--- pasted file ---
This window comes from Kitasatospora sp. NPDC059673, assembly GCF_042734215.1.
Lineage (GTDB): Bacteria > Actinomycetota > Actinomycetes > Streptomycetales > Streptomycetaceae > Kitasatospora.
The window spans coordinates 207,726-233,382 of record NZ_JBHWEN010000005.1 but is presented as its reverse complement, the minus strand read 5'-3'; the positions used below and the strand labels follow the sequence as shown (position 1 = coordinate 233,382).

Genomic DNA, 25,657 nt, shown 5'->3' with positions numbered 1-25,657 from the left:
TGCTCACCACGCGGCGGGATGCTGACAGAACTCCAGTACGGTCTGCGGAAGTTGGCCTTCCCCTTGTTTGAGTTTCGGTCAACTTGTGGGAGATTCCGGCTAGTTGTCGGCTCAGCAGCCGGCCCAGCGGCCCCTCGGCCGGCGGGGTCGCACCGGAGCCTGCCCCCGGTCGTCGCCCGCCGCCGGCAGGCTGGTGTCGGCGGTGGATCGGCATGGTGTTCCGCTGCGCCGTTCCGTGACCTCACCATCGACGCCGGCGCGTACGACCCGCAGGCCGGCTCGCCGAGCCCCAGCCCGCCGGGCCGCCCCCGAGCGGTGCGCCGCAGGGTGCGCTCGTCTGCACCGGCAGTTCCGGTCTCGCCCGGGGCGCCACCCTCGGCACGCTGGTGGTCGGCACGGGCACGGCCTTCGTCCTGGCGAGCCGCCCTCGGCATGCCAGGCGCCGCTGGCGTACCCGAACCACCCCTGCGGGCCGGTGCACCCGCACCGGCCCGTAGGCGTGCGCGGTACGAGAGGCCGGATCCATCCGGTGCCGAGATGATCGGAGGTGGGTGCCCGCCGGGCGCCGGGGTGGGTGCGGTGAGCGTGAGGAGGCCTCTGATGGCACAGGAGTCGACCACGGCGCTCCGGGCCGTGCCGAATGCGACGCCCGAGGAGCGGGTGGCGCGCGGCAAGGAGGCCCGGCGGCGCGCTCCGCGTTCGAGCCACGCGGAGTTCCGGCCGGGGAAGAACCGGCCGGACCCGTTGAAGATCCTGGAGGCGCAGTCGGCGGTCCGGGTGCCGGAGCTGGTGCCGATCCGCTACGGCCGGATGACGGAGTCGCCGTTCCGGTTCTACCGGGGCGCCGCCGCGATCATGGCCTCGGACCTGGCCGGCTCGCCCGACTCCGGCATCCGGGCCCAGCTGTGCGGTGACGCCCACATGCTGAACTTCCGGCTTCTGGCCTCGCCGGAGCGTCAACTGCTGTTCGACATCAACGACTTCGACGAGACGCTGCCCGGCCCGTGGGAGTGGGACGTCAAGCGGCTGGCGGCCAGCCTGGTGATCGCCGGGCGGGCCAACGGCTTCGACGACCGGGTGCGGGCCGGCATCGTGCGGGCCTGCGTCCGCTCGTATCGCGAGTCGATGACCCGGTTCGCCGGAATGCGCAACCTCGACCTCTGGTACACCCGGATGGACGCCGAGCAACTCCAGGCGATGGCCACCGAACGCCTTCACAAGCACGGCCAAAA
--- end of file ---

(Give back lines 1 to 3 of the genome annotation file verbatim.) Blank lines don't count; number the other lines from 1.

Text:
This window comes from Kitasatospora sp. NPDC059673, assembly GCF_042734215.1.
Lineage (GTDB): Bacteria > Actinomycetota > Actinomycetes > Streptomycetales > Streptomycetaceae > Kitasatospora.
The window spans coordinates 207,726-233,382 of record NZ_JBHWEN010000005.1 but is presented as its reverse complement, the minus strand read 5'-3'; the positions used below and the strand labels follow the sequence as shown (position 1 = coordinate 233,382).